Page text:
Thai Finance Minister Says No Need for Central Bank to Hike Rate
(Bloomberg) -- Thailand’s finance minister said the nation can refrain from raising its policy interest rate as the currency has weakened at a slower pace than peers and capital outflows are unlikely to pose a major risk.
The baht’s recent drop will help boost incomes for the 30 million Thais in the farm sector, Apisak Tantivorawong said in an interview Thursday. The currency’s retreat may also repel speculative short-term investors, reducing financial-market risk, he said.
"We see no need for any change in monetary policy,” Apisak said in Bangkok. The relatively resilient foreign-exchange rate and the contained pace of fund outflows provide scope to leave borrowing costs unchanged, he said.
The debate over when the Bank of Thailand will join a global wave of tightening intensified this week after the minutes of its June 20 meeting revealed a discussion about policy normalization, even as the key rate was held at near a record low. The fastest economic growth in five years and the return of inflation to the monetary authority’s target zone are bolstering the case for the first rate rise since 2011.
If economic expansion continues and inflation moves more firmly within the 1 percent to 4 percent target, “the need for a policy rate increase in order to build policy space in the future would be increasing,” according to the minutes.
"The monetary policy committee may see other factors that we haven’t seen," Apisak said. He reiterated that the decision on borrowing costs rests with the central bank.
The government will continue its fiscal expansion by accelerating investment in infrastructure projects such as high-speed railways, airports and highways, the finance minister said. It will also promote the 1.7 trillion baht ($51 billion) so-called Eastern Economic Corridor development project to spur foreign-direct investment, he said.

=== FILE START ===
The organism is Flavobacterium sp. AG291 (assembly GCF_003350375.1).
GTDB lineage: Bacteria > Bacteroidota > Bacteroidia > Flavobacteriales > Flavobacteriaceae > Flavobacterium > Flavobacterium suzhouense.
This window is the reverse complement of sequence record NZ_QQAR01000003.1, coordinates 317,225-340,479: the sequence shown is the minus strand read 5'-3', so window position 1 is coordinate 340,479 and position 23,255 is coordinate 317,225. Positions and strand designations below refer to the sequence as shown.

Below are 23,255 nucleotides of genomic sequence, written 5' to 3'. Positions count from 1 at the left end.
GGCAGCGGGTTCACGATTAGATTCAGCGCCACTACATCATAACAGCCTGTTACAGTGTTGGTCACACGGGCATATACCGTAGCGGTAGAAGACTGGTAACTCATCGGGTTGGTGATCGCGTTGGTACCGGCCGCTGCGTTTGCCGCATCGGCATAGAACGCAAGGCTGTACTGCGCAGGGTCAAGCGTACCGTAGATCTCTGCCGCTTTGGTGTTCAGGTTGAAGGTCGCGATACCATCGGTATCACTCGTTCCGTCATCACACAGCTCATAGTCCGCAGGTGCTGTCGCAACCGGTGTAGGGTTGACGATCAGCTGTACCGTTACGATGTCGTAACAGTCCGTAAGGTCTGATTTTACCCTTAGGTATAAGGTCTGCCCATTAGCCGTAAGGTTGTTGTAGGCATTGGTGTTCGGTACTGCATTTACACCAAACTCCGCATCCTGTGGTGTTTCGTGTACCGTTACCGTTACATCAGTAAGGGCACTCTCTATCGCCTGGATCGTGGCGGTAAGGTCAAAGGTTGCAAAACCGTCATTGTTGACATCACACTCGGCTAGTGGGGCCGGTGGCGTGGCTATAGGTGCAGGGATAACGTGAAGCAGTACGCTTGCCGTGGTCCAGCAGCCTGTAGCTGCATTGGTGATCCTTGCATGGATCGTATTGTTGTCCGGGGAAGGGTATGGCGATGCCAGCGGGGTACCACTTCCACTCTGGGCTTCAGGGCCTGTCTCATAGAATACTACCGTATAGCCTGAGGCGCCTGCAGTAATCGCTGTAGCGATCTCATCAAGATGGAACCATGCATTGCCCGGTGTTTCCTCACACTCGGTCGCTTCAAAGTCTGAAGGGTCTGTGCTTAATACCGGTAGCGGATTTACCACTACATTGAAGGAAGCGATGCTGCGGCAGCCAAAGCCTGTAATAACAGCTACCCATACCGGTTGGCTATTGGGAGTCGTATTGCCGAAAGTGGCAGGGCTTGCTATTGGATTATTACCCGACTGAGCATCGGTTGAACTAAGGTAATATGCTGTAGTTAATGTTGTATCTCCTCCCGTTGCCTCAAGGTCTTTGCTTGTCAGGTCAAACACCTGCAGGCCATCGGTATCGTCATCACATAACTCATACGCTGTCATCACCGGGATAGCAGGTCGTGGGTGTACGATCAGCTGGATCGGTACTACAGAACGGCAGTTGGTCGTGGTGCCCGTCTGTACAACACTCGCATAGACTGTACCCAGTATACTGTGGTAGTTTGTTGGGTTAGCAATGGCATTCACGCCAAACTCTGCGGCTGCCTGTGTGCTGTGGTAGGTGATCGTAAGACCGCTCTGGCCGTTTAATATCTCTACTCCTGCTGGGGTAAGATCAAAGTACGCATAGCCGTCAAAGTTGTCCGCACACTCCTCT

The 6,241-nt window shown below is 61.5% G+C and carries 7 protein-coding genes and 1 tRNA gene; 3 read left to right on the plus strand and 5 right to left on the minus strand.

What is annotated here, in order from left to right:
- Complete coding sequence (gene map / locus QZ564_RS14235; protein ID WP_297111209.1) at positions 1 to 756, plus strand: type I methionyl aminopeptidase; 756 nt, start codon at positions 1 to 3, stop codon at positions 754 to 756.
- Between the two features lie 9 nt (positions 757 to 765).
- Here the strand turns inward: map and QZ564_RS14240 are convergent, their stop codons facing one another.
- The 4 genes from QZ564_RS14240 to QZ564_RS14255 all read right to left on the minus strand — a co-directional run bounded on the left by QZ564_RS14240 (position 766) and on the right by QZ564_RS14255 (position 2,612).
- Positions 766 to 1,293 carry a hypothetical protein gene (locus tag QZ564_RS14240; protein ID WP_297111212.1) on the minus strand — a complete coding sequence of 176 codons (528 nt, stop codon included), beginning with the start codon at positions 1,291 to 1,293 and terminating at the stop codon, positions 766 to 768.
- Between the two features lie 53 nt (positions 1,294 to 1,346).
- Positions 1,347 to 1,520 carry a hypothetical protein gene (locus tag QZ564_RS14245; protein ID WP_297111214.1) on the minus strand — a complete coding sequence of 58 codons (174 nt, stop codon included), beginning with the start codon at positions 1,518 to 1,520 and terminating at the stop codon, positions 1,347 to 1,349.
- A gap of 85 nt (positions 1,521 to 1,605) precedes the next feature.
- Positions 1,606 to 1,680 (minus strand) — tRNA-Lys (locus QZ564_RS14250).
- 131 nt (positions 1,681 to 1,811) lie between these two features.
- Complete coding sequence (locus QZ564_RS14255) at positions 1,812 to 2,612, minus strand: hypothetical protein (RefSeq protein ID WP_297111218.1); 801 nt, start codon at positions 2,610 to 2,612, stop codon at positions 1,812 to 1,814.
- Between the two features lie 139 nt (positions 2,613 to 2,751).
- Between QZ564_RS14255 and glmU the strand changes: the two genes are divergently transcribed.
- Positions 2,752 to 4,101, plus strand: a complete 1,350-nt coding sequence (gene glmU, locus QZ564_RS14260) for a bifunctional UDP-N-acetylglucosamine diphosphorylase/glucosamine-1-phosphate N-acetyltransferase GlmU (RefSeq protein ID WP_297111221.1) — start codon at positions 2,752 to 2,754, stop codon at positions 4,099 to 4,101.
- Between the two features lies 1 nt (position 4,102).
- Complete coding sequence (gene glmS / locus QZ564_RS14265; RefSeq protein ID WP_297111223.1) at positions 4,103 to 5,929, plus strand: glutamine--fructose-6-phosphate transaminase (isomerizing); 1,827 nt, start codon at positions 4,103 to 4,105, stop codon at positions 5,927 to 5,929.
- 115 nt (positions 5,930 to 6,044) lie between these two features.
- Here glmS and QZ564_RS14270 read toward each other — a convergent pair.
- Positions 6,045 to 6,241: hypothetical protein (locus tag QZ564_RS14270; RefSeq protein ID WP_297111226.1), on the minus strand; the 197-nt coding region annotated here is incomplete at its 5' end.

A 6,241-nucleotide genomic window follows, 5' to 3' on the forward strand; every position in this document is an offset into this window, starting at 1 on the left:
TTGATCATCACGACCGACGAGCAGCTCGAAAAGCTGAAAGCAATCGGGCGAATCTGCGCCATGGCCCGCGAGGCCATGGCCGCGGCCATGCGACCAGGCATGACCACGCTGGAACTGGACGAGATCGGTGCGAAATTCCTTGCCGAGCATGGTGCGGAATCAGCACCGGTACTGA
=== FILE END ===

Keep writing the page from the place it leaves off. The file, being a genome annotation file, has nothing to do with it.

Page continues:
Public debt is expected to peak at about 49 percent of gross domestic product in the next three to four years, below the ceiling of 60 percent, Apisak said. The budget will be in balance in 11 years, assuming annual economic growth of 4 percent, he added.
Foreigners have pulled a net $5.9 billion from Thai equities so far this year, while investing $3.5 billion in bonds. The baht has weakened 2 percent against the dollar in 2018, making it one of Asia’s most resilient currencies over the period. In the past three months, the currency’s 6 percent drop is the region’s worst performance.
Rising U.S. interest rates and a stronger dollar sparked a sell-off in emerging markets in 2018, prompting nations from Indonesia to Turkey to boost borrowing costs.
The Bank of Thailand’s one-day bond repurchase rate has been at 1.5 percent since 2015.
The monetary authority has previously said that it doesn’t feel under pressure to follow the global tightening trend, given Thailand’s buffers of a current-account surplus and more than $200 billion of foreign reserves.
Apisak, 64, is finance minister in the military government formed after a coup in Southeast Asia’s second-largest economy in May 2014. A general election and a return to a civilian administration is expected next year.
©2018 Bloomberg L.P.